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House Tackles Online Child Porn Challenges

Internet service providers would be given specific responsibilities to report child pornography on their sites and face tough penalties for not doing so under a bill passed Wednesday by the House.

The House also approved a bill to double spending for the National Center for Missing and Exploited Children, a private, nonprofit group created in 1984 with a congressional mandate to act as a clearinghouse for child abduction and sexual exploitation cases.

The first bill, passed 409-2, expands the reporting duties of Internet service providers with respect to violations of child sexual exploitation and pornography laws. The ISPs would have to inform the National Center for Missing and Exploited Children of the Internet identity and geographic location of suspected sex offenders and the time child pornography was downloaded.

They also would have to preserve child pornography images for investigations and prosecutions.

ISPs that fail to report incidents of child pornography would be subject to fines of $150,000 per image per day, up from the current $50,000. The penalty would jump to $300,000, double the current rate, for subsequent cases.

With this greater accountability, "we have taken the first step toward supporting parents in their efforts to protect their children; our combined efforts will help make the Internet a safer place," said Rep. Nick Lampson, D-Texas, sponsor of the bill and founder of the House Missing and Exploited Children Caucus.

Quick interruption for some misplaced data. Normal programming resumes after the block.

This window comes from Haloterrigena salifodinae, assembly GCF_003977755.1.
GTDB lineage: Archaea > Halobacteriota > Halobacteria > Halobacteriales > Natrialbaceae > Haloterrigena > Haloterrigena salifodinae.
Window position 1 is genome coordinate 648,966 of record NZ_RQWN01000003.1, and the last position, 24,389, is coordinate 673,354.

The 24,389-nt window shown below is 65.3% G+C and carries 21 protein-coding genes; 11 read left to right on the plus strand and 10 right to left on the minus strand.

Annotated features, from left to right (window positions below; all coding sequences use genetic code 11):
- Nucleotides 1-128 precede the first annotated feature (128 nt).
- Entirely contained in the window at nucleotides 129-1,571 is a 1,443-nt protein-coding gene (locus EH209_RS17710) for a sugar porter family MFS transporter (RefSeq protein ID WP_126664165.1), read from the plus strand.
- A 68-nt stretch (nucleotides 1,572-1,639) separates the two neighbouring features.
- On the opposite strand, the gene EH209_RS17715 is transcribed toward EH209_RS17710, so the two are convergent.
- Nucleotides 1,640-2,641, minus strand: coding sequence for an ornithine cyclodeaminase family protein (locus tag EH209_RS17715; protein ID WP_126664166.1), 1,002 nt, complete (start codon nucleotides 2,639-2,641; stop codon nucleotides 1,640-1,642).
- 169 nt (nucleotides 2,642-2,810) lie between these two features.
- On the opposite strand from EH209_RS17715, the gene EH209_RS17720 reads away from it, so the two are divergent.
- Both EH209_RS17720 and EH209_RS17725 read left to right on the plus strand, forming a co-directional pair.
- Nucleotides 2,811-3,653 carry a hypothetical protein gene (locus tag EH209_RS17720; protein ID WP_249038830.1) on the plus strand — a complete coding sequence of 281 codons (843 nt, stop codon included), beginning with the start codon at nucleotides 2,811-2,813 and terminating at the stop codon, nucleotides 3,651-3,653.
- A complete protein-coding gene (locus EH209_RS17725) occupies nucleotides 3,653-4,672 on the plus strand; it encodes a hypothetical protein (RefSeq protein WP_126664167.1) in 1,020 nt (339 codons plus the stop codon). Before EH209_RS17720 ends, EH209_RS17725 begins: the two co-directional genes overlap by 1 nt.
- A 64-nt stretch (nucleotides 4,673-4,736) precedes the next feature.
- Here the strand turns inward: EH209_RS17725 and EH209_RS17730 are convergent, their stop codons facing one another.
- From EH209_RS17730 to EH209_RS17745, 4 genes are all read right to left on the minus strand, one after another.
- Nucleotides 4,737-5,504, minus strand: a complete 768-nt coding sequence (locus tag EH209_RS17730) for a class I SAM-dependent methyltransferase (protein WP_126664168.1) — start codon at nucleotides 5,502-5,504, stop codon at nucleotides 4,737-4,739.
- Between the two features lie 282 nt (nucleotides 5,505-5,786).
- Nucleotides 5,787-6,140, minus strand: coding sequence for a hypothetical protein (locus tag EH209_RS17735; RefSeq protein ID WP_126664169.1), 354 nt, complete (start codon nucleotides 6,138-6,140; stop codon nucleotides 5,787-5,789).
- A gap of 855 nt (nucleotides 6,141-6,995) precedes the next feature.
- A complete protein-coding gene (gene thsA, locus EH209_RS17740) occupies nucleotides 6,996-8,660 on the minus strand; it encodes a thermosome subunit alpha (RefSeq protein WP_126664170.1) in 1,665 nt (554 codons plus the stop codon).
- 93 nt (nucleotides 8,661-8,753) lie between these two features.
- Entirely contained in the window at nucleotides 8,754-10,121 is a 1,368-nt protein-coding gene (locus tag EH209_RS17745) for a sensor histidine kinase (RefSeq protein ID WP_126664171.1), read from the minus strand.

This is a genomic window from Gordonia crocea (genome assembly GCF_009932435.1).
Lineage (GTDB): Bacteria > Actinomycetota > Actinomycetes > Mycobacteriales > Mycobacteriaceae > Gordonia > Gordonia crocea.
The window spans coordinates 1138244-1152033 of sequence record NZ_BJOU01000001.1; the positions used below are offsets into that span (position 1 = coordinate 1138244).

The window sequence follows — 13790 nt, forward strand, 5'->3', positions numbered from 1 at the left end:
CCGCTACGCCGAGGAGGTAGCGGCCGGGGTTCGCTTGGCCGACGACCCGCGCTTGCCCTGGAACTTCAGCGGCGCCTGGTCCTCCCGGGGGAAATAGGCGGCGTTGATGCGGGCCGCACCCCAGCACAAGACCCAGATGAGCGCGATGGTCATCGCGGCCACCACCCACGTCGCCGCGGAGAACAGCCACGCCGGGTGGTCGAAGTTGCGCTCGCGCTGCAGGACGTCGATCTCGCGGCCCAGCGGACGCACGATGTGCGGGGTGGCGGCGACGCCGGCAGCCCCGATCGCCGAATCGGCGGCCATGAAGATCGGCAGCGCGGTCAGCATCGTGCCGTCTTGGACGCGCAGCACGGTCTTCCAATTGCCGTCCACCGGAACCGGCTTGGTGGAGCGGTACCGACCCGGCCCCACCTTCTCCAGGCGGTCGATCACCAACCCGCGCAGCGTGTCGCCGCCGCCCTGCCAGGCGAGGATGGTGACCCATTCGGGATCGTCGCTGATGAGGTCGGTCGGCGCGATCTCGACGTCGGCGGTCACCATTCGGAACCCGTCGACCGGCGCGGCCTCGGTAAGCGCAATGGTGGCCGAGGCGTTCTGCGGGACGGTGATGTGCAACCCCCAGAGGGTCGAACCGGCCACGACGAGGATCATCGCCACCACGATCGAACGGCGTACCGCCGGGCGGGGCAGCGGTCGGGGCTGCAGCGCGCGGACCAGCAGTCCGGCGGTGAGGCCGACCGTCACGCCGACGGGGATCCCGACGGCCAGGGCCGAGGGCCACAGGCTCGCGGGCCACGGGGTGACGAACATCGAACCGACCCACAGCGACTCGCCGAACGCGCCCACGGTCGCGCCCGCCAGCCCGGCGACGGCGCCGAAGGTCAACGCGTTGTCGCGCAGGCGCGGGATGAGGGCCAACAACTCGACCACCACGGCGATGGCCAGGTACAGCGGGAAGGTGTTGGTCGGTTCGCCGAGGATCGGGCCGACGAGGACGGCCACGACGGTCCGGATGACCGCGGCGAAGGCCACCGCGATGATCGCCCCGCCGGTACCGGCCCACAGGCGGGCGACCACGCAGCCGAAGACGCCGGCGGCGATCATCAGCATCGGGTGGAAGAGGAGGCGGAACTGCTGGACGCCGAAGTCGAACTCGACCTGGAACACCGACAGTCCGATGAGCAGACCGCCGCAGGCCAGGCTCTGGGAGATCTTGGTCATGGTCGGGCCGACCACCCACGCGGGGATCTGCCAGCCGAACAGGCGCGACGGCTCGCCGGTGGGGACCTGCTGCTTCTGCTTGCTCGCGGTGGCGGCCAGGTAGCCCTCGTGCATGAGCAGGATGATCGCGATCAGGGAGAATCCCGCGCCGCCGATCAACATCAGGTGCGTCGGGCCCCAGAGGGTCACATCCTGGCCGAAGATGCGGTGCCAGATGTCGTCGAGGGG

Lampson was joined at an earlier news conference by John Walsh, host of the TV show "America's Most Wanted" and founder of the National Center for Missing and Exploited Children. "These two bills will put some teeth into the battle against child pornography and the people who produce it, the people who distribute it, the people who buy it and the people who use it as a form of child abuse," Walsh said.

The second bill, passed 408-3, doubles to $40 million a year through 2013 the amount of federal funds available to the center, which works in partnership with the Justice Department, the FBI and other federal agencies to prevent child abuse and aid its victims. Actual money for the center still has to be determined in annual spending bills.

Since 1984, the center has assisted law enforcement with more than 135,800 missing child cases, resulting in the recovery of some 118,700 children. It also operates the congressionally mandated CyberTipline, which since 1998 has handled more than 540,000 phone calls and leads dealing with child pornography, online enticement of children, sexual tourism involving children and child victims of prostitution.

The House votes Wednesday followed action last month on a half-dozen bills aimed at making it easier to monitor and prosecute cyber crimes against juveniles and to educate children about online dangers. All the bills must be considered by the Senate before going to the president for his signature.

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